The open era: Why aren't we seeing one sprinter dominate the fast finishes at the Tour de France?

No rider has been able to dominate the bunch sprints at the Tour so far, a trend that isn't unusual

By winning today’s stage, Jasper Philipsen (Alpecin-Deceuninck) became the fourth different winner from the five bunch sprints of the Tour de France so far. First Biniam Girmay (Intermarché - Wanty) emerged from the wreckage of a late crash to take the spoils in the reduced bunch finish on stage three; then everything fell into place for Mark Cavendish (Astana Qazaqstan) on his historic day on stage five; Dylan Groenewegen (Jayco-Alula) unleashed his peerless speed when given a clean run-in to the line to take victory the following day; and now Alpecin-Deceuninck at last perfected their lead-out to deliver Philipsen for glory today.

Only Girmay has doubled-up on stage wins so far, and even his second win at Colombey-les-Deux-Églises was arguably not a pure sprint finish, given the draggy nature of the finishing straight. This has been a Tour de France of wide-open, unpredictable bunch sprints, with a wide field of quality fastmen all capable of winning on their day.

That contrasts starkly with what happened last year. Then, Jasper Philipsen was virtually unstoppable, winning all four of the bunch sprints contested in the first and second weeks, as well as leading the bunch on final week stages where the breakaway succeeded, and only missing out on the final stage on the Champs-Élysées to Jordi Meeus.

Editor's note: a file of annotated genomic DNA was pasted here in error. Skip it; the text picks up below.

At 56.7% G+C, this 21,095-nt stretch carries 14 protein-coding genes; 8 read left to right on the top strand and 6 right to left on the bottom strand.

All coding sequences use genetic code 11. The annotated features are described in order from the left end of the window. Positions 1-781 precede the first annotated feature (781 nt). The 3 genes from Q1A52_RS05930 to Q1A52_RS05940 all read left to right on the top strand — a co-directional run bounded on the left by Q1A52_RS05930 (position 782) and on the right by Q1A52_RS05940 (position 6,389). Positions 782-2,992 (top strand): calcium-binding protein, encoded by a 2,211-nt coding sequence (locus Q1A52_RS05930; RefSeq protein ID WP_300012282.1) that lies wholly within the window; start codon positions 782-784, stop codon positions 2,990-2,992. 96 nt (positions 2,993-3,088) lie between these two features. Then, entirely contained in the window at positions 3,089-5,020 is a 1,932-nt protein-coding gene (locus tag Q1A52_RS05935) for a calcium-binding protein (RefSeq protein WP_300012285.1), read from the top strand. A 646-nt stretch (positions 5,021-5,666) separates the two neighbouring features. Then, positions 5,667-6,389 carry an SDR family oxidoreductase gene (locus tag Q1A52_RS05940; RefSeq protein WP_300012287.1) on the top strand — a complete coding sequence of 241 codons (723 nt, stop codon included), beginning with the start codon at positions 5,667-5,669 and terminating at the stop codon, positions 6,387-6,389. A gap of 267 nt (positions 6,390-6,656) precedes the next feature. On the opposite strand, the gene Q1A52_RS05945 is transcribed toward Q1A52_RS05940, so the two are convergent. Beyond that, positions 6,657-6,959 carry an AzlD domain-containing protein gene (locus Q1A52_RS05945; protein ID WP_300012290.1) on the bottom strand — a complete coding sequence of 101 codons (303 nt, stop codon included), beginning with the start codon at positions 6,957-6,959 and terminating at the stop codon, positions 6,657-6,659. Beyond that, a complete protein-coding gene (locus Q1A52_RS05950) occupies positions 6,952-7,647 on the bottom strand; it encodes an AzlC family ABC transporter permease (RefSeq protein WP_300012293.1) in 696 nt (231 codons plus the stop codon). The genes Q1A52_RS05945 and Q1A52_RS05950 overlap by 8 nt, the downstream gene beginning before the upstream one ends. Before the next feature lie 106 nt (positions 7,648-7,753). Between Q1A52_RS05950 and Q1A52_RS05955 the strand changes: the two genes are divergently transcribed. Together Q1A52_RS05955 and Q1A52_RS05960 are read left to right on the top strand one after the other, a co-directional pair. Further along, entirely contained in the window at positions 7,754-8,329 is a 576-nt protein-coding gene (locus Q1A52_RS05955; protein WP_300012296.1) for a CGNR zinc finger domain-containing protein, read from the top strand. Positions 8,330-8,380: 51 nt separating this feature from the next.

Biniam Girmay

Back then, it seemed as though we were entering a new era of sprinting, in which Philipsen would be the man to beat, and everybody toiling behind him. But things have not developed that way this Tour. The Belgian hasn’t had the luxury of being dropped off so perfectly by Mathieu van der Poel every day this time, with the Dutchman misfiring some of his lead-outs. Even on days that he has been well-positioned, his kick hasn’t been as devastating as last year, as when he was beaten to the line in Saint Vulbas by Cavendish. And while he attracted controversy with some of his sprinting last year, this time he actually has been penalised for causing danger, being relegated from his second place finish on stage six. His aura of invincibility has dissolved.